Homemade stock can be both delicious and quite medicinal (great article here). Between all the aromatics and the bones, these soups, broths, stocks have a ton of important minerals and building blocks for a healthy diet. My approach to beef stock is using large femurs cut in thirds.
Heads Up: Please make sure you have made the beef stock way ahead of time. I make massive batches in the slow cooker and flash freeze liters of it. Follow my beef bone stock guide here. There are no secrets. It’s all about process and time.
Thai Boat Noodle Soup Base
Start your slow cooker. Turn it on high. I don’t want a pressure cooker for this. I want a slow-rolling mix of ingredients constantly churning and giving the broth everything it has, everything it could be.
Culinary notes: Galangal has this great piney taste that is just amazing. Please don’t substitute that. Ginger simply does not have the same taste. The molasses adds a nice burnt sugar cane taste which is super popular in Thailand.
You can essentially throw everything except for the beef blood in the slow cooker on high with the beef stock. Come back in 2 hours, pour it through a fine sieve and then put the broth/stock back into the crockpot and put it on low. Your base/soup is done. Taste it. It should not be too salty at this point but should already echo some amazing flavors.
At this stage, you need to add in the beef tendon if you have it. It will take many hours to render this down to something palatable but totally worth it. Put the timer on for three hours. Come back and check on it. It should be firm, chewy, jelly-like. You are almost done.
Toss in some super thin slices of beefsteak (12 slices) lightly brushed with fish sauce and garlic powder. I buy this type of beef at the Asian mart since they slice this ultra-thin for dishes like Shabu Shabu, Korean BBQ, and Chinese Hot Pot. It only takes about 1 minute for the beef to cook.
You should have already prepped all your garnishes and condiments below. Go ahead and drop some rice noodles in boiling water for about thirty seconds. They should be firm and chewy and will cook the rest of the way in the steaming bowl of broth.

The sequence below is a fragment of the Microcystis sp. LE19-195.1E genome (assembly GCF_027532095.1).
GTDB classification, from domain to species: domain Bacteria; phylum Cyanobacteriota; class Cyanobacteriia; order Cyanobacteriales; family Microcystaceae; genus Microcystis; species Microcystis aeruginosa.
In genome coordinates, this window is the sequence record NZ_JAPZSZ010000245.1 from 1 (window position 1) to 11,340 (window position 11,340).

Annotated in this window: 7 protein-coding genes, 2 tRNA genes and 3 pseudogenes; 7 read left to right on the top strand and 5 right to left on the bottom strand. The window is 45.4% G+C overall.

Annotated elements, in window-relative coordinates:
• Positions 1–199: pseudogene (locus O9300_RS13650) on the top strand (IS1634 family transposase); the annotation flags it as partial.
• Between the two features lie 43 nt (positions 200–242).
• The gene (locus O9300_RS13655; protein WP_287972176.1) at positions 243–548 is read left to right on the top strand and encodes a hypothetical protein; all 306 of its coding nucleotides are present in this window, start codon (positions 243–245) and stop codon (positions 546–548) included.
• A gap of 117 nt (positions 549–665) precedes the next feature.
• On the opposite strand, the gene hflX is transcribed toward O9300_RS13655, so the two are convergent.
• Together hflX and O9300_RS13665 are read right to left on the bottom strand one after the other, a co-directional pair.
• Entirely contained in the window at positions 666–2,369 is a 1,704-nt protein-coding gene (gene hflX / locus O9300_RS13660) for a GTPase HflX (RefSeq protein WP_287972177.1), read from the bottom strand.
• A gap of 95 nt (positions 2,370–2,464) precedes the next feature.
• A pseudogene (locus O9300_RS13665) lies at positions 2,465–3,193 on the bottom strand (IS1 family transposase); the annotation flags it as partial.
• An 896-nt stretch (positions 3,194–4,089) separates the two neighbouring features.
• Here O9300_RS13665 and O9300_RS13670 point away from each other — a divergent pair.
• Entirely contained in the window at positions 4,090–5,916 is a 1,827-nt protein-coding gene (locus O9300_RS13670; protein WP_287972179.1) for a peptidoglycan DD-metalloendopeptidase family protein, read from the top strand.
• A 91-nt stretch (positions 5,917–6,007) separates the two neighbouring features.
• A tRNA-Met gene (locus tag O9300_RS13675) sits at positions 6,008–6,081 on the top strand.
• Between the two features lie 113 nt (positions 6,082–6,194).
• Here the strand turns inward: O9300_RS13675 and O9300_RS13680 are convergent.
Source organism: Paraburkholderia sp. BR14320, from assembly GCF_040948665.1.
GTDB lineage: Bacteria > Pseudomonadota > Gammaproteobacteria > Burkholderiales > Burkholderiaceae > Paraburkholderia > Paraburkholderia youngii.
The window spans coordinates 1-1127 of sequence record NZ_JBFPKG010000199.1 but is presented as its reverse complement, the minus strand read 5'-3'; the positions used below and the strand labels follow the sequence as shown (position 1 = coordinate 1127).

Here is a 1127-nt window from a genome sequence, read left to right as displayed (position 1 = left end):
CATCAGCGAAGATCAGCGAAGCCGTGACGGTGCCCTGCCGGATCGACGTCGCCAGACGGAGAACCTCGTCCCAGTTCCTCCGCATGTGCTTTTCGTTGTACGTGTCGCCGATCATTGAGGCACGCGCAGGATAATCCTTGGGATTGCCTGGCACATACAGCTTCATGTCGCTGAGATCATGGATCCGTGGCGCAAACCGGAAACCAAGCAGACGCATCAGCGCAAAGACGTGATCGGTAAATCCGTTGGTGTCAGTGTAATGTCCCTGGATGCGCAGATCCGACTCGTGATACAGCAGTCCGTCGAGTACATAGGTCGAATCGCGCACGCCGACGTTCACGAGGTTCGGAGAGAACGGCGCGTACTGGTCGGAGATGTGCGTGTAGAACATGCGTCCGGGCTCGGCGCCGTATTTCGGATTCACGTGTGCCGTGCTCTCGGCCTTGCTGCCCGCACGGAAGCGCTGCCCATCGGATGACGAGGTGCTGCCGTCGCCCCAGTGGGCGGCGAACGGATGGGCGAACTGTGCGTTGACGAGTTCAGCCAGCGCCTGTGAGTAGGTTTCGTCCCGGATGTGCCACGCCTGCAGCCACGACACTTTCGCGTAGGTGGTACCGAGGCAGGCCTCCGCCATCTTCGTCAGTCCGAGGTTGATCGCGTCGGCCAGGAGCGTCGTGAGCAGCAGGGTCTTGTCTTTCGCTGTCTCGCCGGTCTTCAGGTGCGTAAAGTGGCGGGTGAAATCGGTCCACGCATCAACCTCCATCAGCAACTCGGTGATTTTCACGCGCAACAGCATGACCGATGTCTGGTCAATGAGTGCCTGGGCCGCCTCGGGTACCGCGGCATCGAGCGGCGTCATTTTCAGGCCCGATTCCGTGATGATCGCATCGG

Plating Your Boat Noodle Soup
It’s just not a proper boat noodle without the beef balls, super-thin sliced beef, and veggies. I always add Chinese celery to mine as it’s simply the perfect, refreshing, slightly bitter accompaniment to the beef.
- Super thinly sliced sheets of raw beef round seasoned with a little garlic powder, black pepper and fish sauce
- beef balls (optional)
- beef blood (a must!)
- Chinese celery
- Soy bean sprouts
- Coriander leaves
- Asian basil (purple stems)
- Fried garlic and shallots in oil
- Chicharon (optional)
I add the beef blood to the simmering broth when I am about a minute away from plating.
The chicharron adds a neat bit of crunch and finishes off a brilliant dish. We have an amazingly rich, healthy soup bursting with flavors but we also have that crunchy, chewy, smooth, umami experience that makes boat noodle soup one of the best dishes in Thailand.
Thai Noodle Soup Ingredients
Alright, before we get to the recipe, let’s talk ingredients. To make the best homemade Thai Noodle Soup, you will need:
- Coconut oil: I always use unrefined, virgin, and organic coconut oil.
- Garlic and ginger: These two ingredients are imperative in Asian cooking. Always use freshly grated/minced garlic and ginger for the best flavor.
- Red curry paste: This is used to add heat and complex curry flavor to the soup in one step. Different brands of curry paste can vary significantly in terms of spiciness and flavor. See below for my top choices.
- Vegetable stock: This will serve as the base for the soup broth. If you’re not vegetarian or vegan, chicken broth can be used instead.
- Coconut milk: This is added to tone down the heat from the curry paste. It also makes the broth nice and creamy. I typically use full-fat coconut milk, but you’re welcome to use low-fat if you prefer.
- Noodles: I use thin rice noodles when making this soup recipe. I love them because they only take a few minutes to cook and are naturally gluten-free.
- Lime juice: A good squeeze of citrus balances and brightens all the flavors in the soup. Make sure you always add lime at the very end of cooking, so that you don’t kill the flavor.
Plus, of course, toppings! I always fall in the-more-the-merrier camp when it comes to toppings on Asian soup. Garnishing adds texture, additional layers of flavor, and makes the soup more presentable when serving. A few I’d strongly recommend here include: